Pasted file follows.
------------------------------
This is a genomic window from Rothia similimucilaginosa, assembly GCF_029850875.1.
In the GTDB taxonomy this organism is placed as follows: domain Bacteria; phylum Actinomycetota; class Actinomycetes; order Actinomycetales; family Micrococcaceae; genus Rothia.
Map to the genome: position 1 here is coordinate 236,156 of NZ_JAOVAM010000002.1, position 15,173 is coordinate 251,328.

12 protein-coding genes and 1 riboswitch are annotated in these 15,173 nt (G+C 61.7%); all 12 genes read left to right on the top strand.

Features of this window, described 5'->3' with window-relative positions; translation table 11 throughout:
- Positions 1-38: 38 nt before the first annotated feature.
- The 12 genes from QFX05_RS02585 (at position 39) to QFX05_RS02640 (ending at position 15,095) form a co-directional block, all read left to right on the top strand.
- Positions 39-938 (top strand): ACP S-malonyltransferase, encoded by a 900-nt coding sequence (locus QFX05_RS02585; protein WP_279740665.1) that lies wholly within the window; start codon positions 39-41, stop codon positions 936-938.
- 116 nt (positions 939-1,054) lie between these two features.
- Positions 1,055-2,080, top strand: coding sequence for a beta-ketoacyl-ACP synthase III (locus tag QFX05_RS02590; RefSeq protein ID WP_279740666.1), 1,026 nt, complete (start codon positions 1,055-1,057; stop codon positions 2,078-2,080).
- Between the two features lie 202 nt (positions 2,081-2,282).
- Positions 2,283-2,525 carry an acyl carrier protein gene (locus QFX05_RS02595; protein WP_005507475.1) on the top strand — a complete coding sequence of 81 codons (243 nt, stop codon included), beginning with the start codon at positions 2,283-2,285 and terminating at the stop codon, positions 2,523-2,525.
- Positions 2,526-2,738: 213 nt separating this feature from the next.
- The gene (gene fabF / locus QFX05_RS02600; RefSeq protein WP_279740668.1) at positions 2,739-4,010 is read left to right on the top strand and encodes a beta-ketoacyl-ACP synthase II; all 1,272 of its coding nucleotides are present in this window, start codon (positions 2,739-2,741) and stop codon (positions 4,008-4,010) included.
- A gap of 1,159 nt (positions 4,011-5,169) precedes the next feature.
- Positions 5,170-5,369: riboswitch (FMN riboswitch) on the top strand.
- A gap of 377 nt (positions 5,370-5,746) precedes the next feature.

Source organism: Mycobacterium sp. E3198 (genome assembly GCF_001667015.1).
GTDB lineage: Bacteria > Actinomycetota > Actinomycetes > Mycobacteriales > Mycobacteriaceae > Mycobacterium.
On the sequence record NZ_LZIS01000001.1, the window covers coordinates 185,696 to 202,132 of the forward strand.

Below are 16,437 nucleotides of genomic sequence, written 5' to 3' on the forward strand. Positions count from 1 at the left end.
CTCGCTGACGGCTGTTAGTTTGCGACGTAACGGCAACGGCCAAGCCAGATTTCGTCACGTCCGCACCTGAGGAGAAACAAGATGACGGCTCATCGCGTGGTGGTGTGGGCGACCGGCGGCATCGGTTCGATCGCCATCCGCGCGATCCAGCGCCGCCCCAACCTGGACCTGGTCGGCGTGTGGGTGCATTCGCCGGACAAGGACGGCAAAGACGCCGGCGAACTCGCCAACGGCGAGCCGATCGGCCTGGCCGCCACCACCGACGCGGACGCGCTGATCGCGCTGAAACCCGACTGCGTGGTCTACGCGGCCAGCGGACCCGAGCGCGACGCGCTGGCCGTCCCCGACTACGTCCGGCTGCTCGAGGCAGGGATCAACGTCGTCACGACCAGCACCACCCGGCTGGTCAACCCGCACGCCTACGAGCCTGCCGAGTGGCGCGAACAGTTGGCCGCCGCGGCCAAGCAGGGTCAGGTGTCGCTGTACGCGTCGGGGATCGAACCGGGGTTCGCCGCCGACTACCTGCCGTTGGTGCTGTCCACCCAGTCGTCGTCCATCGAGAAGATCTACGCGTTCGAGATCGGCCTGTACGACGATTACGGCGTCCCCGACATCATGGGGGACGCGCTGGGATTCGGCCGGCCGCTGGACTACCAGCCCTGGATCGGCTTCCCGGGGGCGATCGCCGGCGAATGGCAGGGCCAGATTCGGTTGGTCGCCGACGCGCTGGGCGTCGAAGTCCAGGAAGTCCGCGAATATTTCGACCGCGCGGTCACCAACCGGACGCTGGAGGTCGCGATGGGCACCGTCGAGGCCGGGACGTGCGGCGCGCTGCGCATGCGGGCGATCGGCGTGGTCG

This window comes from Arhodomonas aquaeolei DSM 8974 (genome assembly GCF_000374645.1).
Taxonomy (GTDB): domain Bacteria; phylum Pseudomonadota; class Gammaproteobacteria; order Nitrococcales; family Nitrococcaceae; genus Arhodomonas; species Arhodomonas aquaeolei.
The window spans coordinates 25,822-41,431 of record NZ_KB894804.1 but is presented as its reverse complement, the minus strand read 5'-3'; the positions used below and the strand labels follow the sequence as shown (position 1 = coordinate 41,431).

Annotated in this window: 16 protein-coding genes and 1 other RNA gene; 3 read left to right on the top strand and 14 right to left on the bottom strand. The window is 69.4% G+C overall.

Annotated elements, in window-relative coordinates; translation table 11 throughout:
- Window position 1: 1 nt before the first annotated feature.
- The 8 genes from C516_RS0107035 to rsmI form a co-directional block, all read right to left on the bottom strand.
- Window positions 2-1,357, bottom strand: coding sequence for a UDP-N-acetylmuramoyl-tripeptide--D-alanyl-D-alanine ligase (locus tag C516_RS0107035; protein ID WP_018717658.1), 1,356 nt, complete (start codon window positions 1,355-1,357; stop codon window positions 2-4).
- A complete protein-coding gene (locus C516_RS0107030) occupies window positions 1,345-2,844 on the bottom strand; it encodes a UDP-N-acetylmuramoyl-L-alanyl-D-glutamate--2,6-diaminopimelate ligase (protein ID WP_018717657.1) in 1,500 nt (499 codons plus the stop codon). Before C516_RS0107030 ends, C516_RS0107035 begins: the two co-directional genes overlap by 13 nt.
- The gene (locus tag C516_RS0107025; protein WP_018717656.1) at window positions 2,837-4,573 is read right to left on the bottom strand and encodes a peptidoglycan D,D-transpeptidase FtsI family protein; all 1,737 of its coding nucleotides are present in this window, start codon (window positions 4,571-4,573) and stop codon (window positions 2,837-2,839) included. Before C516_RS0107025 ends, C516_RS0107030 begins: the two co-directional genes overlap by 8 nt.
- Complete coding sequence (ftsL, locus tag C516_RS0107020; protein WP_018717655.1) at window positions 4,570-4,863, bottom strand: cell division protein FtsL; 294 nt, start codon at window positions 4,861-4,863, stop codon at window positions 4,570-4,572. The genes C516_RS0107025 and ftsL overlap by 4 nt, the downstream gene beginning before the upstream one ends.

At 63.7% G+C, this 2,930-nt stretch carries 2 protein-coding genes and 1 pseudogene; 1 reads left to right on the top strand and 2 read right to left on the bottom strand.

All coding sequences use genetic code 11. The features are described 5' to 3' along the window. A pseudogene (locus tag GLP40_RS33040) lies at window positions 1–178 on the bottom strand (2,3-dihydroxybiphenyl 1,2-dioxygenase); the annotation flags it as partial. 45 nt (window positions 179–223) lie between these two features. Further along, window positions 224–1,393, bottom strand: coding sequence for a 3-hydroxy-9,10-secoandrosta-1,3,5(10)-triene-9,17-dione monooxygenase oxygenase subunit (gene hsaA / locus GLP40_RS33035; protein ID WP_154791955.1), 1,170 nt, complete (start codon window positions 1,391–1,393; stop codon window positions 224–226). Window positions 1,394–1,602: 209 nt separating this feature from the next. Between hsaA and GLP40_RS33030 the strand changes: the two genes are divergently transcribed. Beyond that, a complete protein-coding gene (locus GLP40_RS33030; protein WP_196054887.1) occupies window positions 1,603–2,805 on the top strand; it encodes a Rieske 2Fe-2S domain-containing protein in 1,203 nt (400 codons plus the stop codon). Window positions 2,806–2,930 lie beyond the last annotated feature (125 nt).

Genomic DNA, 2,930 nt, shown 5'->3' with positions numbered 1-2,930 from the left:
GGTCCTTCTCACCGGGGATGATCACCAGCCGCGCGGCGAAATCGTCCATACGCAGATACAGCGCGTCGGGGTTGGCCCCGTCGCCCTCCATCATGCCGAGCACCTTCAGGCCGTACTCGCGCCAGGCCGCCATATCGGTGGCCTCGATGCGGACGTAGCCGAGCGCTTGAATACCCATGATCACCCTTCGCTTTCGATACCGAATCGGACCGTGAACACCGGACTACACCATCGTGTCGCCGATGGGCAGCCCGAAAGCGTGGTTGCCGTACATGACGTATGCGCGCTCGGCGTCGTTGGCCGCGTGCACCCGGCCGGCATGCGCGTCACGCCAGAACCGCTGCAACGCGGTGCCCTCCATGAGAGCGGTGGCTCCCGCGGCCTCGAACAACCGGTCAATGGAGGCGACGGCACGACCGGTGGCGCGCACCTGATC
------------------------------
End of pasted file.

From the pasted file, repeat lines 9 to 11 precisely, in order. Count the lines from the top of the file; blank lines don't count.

- 116 nt (positions 939-1,054) lie between these two features.
- Positions 1,055-2,080, top strand: coding sequence for a beta-ketoacyl-ACP synthase III (locus tag QFX05_RS02590; RefSeq protein ID WP_279740666.1), 1,026 nt, complete (start codon positions 1,055-1,057; stop codon positions 2,078-2,080).
- Between the two features lie 202 nt (positions 2,081-2,282).